New Adhesive Technology Prevents Lesions, Scarring

Posted in Medical Adhesives by Bob Michaels on October 31, 2012
A new bandage technology developed by MIT researchers peels off easily, preventing skin irritation and scarring. (Image by Bryan Laulicht)
 

Lacking an epidermis, infants can suffer skin irritation and scarring when a bandage is removed. And with fragile skin, the elderly can also be injured by common bandages. Coming to the rescue is a team of researchers at the Massachusetts Institute of Technology (MIT; Cambridge), who have developed a new medical tape that incorporates a third layer sandwiched between the adhesive side of the bandage and the backing. This quick-release middle layer allows easy removal of the backing without removing skin.

Consisting of Jeffrey Karp, an associate professor of medicine at Harvard Medical School and codirector of the Center for Regenerative Therapeutics at Brigham and Women’s Hospital; Bryan Laulicht, a postdoc at MIT’s Institute for Medical Engineering and Science; and MIT Institute professor Robert Langer, the team has developed a wound-care technology that incorporates existing adhesive and backing materials, ensuring that it is strong and sticky. While standard medical tape backing is made from a thin sheet of polymer such as polyethylene terephthalate (PET), the new middle layer features a thin silicone layer coated on the side that contacts the adhesive, forming a release liner. This liner is similar to the strips of slick paper that are peeled off of bandages before use.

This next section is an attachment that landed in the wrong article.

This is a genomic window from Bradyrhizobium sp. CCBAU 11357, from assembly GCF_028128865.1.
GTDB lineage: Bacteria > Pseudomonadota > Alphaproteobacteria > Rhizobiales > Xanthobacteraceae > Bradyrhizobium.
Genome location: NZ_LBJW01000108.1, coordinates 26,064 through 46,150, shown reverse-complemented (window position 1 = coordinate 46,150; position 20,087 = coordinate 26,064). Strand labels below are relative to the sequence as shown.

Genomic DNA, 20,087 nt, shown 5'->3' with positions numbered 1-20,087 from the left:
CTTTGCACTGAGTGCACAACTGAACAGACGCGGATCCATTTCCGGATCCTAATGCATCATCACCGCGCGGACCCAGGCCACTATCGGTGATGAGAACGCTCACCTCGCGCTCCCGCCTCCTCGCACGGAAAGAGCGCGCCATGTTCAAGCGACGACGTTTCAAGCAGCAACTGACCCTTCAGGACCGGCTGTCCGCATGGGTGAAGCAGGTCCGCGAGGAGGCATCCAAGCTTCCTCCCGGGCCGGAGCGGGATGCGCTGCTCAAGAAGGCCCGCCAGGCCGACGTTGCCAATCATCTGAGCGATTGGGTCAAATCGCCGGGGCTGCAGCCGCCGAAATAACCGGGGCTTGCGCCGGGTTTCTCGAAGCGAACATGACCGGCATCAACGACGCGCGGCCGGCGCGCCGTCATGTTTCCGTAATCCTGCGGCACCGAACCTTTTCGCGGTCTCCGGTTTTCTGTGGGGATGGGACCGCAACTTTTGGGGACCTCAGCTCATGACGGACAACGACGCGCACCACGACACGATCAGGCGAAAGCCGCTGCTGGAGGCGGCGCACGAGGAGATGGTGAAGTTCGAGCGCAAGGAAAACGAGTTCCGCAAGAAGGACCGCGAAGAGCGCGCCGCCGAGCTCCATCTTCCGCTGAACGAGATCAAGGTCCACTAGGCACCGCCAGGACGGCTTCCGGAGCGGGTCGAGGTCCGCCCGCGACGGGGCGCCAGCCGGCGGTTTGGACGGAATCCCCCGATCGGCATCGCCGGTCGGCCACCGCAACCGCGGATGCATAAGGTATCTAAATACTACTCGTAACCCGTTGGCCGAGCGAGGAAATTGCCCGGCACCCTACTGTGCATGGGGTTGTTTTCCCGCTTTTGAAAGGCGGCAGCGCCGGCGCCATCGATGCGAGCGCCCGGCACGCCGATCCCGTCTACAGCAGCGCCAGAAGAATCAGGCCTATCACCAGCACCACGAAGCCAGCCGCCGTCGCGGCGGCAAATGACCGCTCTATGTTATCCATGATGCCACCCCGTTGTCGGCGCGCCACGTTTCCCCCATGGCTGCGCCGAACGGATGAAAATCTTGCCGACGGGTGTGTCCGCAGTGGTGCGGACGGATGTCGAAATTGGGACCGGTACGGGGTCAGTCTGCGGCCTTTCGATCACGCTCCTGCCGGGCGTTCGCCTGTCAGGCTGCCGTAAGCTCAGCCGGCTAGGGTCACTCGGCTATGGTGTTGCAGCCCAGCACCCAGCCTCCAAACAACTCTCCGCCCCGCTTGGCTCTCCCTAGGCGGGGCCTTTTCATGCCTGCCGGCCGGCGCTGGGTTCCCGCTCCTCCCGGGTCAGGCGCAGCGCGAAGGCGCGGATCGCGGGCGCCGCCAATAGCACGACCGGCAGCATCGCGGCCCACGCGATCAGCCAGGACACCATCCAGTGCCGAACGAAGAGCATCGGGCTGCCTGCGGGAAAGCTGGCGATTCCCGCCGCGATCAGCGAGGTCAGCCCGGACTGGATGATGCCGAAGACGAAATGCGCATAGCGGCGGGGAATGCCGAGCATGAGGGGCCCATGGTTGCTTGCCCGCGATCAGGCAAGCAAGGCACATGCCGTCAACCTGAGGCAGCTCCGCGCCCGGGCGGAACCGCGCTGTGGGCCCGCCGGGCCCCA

Discovering that this layer did not adhere well to the skin, the researchers etched grid lines into the silicone with a laser, exposing some of the PET backing. Because this backing adheres to the adhesive layer more strongly than the liner, the researchers can control the adhesiveness of the release liner by altering how much of the PET is revealed by the grid lines.

Because the adhesive and the backing are made from materials already used in medical tapes, the researchers believe that ramping up production of the new tape should be straightforward.